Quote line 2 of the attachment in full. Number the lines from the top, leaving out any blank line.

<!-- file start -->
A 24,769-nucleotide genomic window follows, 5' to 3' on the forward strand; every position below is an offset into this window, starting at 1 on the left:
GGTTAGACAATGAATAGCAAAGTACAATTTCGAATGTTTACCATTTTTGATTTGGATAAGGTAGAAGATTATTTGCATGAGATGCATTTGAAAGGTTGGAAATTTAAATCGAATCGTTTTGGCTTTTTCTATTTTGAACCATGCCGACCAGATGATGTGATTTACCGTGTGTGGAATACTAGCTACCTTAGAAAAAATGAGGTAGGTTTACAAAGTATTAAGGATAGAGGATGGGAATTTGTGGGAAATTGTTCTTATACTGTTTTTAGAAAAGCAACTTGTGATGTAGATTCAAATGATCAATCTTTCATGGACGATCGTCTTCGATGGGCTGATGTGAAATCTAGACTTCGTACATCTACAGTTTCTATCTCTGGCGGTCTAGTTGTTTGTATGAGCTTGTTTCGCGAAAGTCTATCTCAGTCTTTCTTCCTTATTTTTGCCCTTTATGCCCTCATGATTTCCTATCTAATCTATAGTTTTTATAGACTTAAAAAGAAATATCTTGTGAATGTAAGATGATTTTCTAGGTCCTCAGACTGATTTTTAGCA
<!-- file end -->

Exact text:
GGTTAGACAATGAATAGCAAAGTACAATTTCGAATGTTTACCATTTTTGATTTGGATAAGGTAGAAGATTATTTGCATGAGATGCATTTGAAAGGTTGGAAATTTAAATCGAATCGTTTTGGCTTTTTCTATTTTGAACCATGCCGACCAGATGATGTGATTTACCGTGTGTGGAATACTAGCTACCTTAGAAAAAATGAGGTAGGTTTACAAAGTATTAAGGATAGAGGATGGGAATTTGTGGGAAATTGTTCTTATACTGTTTTTAGAAAAGCAACTTGTGATGTAGATTCAAATGATCAATCTTTCATGGACGATCGTCTTCGATGGGCTGATGTGAAATCTAGACTTCGTACATCTACAGTTTCTATCTCTGGCGGTCTAGTTGTTTGTATGAGCTTGTTTCGCGAAAGTCTATCTCAGTCTTTCTTCCTTATTTTTGCCCTTTATGCCCTCATGATTTCCTATCTAATCTATAGTTTTTATAGACTTAAAAAGAAATATCTTGTGAATGTAAGATGATTTTCTAGGTCCTCAGACTGATTTTTAGCA